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A closer look at how Zimbabwe's cattle bank works

Tuesday - 6/18/2013, 12:10pm  ET

The Associated Press

MARONDERA, Zimbabwe (AP) -- HOW A CATTLE BANK WORKS:

-- The bank sends a veterinary official to inspect a farmer's cattle and assesses their monetary worth.

-- Based on that, owners can get loans up to the value of the cattle they are banking as collateral.

--The bank pays 10 percent interest a year on the value of the cattle deposited, which can be paid out in cash or additional cows.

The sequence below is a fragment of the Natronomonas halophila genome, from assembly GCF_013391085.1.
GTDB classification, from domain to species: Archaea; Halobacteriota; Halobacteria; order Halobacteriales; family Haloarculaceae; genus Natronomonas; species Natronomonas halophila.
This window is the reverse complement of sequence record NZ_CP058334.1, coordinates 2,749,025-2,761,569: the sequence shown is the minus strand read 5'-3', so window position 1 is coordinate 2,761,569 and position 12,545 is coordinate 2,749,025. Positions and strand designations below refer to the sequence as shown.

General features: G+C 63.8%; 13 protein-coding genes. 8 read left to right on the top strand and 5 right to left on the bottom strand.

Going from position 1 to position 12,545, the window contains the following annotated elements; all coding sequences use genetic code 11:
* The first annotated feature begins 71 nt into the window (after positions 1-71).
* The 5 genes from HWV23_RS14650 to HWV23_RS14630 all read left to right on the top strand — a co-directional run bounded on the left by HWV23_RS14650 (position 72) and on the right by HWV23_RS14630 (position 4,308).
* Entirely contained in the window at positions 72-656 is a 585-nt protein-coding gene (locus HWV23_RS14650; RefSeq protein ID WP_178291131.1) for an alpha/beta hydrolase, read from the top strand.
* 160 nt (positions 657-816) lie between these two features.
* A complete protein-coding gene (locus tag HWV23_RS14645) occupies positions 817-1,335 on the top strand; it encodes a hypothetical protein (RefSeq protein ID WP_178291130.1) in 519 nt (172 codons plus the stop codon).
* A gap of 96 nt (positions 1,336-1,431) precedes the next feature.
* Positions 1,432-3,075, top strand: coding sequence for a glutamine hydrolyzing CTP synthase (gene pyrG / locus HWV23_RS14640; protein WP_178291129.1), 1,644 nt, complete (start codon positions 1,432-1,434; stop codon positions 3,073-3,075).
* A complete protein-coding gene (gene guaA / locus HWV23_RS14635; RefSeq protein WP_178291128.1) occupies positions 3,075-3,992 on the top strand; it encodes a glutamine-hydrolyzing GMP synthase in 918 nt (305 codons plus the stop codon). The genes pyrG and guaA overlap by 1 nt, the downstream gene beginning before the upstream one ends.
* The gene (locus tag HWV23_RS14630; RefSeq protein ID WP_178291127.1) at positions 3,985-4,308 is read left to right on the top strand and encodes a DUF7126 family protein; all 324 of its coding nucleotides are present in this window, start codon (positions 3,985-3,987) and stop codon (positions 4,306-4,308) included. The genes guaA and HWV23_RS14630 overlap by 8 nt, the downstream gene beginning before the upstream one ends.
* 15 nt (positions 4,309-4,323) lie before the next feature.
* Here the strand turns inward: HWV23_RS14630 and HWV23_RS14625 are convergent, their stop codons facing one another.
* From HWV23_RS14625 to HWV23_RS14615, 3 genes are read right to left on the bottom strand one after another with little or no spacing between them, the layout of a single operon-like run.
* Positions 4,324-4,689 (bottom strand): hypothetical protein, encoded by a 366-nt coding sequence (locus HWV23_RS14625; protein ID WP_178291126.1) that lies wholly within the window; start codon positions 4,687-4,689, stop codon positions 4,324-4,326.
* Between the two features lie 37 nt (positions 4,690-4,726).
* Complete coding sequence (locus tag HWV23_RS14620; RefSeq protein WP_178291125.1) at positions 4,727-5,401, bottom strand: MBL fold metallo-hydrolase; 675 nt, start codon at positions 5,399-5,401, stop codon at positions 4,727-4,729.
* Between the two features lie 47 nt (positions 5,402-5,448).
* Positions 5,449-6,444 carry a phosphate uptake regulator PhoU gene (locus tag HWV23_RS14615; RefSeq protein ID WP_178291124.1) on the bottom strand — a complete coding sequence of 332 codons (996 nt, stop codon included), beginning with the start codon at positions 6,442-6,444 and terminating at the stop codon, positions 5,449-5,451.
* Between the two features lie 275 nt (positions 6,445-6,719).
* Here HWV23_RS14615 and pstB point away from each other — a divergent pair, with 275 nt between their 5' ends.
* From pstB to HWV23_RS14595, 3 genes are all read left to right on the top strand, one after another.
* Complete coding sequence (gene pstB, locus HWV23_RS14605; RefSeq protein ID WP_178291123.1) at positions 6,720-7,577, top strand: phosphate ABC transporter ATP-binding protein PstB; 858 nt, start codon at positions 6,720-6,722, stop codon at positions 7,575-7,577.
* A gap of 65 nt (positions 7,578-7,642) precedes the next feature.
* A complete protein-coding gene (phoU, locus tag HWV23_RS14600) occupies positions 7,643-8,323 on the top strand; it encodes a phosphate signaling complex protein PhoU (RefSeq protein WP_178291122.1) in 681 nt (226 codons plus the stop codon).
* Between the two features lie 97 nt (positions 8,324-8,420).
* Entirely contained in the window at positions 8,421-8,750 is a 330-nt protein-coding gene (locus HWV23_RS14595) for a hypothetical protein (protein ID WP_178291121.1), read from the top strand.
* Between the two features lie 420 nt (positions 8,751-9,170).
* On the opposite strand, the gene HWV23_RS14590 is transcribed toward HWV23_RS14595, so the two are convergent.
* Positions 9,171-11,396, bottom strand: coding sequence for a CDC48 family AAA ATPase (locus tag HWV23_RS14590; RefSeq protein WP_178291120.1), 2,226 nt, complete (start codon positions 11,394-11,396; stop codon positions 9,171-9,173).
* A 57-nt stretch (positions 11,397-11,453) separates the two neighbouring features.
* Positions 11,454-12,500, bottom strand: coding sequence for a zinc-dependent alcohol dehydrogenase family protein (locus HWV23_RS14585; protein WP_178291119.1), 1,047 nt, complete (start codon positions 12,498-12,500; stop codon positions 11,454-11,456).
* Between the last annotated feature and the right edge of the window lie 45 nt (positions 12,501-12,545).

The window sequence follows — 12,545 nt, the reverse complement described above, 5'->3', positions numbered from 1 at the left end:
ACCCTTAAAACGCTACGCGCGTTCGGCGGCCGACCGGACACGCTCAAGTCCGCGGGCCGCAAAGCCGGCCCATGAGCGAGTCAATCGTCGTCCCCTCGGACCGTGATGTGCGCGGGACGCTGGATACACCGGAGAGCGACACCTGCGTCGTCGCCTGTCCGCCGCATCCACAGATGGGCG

-- Owners have the option to get back their cattle after an initial two years or leave them with the bank for longer.

-- In the event the owner fails to repay the loan, the bank keeps the animals.

-- When an owner dies, a close member of the family can take over payment of the loan and ultimately get the cattle back.

-- The bank reserves the right to slaughter aging cattle to sell the beef and replace them with more productive cattle of the same value.

-- The bank also carries out breeding programs and gets to keep the calves of cows deposited.


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